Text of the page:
And talk about positive constructive solutions, which might include some that you're doing in your own life. Talk about something that you can do together to make a difference and add your hand to that boulder, get it rolling just a little bit faster down the hill and the faster it goes, the more we look around and we see other people beside us pushing in the same direction, the more that gives us hope. Taking that first little step is so important.

Youth Advocates for Climate Action Philippines (YACAP), convened in 2019, is aPhilippinesnationwide alliance of youth organizations, individuals, and student councils that advocates for immediate global climate action led by the youth. They are a counterpart of Fridays for Future in the Philippines. Oxfam

At Oxfam, we are focused on fighting inequality, the root cause of poverty and injustice. How does climate change affect those issues specifically?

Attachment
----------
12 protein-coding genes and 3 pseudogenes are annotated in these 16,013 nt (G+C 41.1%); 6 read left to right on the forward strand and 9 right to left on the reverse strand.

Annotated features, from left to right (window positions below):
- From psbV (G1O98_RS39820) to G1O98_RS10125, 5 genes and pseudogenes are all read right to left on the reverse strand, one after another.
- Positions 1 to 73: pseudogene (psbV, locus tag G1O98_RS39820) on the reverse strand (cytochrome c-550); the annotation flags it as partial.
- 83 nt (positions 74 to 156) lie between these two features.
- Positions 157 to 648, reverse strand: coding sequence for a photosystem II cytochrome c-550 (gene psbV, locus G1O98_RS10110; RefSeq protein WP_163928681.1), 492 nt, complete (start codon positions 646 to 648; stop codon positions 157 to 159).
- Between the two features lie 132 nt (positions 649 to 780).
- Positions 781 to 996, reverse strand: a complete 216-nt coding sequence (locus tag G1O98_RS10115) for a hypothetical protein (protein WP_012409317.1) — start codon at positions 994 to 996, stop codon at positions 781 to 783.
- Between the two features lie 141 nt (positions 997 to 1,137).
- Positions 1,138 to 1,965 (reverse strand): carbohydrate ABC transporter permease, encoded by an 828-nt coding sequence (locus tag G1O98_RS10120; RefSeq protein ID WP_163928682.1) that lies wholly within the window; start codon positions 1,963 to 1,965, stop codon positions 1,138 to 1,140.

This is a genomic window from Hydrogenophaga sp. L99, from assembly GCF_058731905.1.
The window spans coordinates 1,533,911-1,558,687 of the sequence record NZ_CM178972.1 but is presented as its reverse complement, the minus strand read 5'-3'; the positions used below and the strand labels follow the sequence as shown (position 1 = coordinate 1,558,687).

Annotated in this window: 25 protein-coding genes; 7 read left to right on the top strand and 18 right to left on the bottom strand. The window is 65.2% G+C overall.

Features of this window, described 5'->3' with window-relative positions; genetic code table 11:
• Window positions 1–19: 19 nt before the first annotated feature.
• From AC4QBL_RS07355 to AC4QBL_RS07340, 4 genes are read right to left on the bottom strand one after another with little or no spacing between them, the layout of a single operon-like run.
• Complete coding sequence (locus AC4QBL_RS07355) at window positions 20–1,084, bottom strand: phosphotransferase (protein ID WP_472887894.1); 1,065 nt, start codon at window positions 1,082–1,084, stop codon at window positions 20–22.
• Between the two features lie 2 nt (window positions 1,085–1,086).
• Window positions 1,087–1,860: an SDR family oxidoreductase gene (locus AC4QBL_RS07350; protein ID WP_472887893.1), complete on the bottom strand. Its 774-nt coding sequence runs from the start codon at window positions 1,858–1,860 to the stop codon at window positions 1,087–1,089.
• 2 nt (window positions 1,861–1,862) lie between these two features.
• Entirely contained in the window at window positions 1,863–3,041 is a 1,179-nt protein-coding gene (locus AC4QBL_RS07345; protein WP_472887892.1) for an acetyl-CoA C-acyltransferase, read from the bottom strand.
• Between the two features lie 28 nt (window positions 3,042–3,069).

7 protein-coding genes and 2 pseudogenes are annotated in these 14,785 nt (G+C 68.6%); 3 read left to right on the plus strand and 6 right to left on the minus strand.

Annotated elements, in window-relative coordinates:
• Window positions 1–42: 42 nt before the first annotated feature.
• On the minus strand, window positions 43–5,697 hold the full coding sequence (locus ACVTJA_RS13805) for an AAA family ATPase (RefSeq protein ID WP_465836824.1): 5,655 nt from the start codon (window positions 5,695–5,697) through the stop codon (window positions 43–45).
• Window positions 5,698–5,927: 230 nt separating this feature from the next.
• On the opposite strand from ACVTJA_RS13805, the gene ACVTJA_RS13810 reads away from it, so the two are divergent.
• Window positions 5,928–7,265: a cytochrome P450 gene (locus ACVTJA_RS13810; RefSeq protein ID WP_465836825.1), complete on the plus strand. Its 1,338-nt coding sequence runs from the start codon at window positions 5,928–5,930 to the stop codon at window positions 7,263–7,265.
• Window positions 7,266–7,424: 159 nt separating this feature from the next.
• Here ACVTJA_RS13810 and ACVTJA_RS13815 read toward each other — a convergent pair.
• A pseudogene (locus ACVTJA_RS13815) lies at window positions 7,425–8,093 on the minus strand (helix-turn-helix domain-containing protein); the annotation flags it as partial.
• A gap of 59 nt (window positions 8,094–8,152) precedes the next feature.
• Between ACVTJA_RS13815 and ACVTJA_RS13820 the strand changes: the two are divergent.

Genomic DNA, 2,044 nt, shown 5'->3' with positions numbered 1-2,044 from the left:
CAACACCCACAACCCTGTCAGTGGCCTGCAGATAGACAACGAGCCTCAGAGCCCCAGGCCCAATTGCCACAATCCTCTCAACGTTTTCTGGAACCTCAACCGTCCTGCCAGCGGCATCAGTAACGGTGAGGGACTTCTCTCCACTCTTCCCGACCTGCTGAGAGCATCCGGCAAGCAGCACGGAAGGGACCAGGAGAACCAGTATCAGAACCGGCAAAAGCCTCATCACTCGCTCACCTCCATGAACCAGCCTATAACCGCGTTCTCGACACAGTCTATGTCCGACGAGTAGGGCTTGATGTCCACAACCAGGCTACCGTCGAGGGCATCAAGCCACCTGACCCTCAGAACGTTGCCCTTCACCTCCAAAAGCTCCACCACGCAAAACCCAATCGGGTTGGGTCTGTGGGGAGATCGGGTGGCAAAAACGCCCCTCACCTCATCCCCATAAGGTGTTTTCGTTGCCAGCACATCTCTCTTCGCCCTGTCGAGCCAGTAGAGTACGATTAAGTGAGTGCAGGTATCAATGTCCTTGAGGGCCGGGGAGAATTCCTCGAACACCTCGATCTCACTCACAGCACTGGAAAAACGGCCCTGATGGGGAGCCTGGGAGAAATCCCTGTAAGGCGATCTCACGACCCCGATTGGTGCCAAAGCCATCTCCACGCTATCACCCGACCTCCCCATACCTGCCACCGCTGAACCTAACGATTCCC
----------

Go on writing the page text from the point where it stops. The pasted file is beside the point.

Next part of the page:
Well, you've hit on an issue that's very near and dear to my own heart, because the reason why I am a climate scientist is because it is a justice issue. I was literally on my way to being an astrophysicist when I had to take an extra class to finish my breadth requirements. And I looked around and there was this brand-new class on climate change. I thought, well, that looks interesting. I was more concerned personally about issues of poverty and hunger and justice and equity, but much to my surprise, I learned that climate change makes all of those issues worse.

Climate change is, as the US military actually calls it, a threat multiplier. In other words, we have all of these concerns we're already dealing with like injustice, poverty, inequity, racism, gender equity. Climate change makes every single one of them worse. Climate change disproportionately affects the poorest and most marginalized, the most vulnerable people. And that's true right here in North America, as well as on the other side of the world.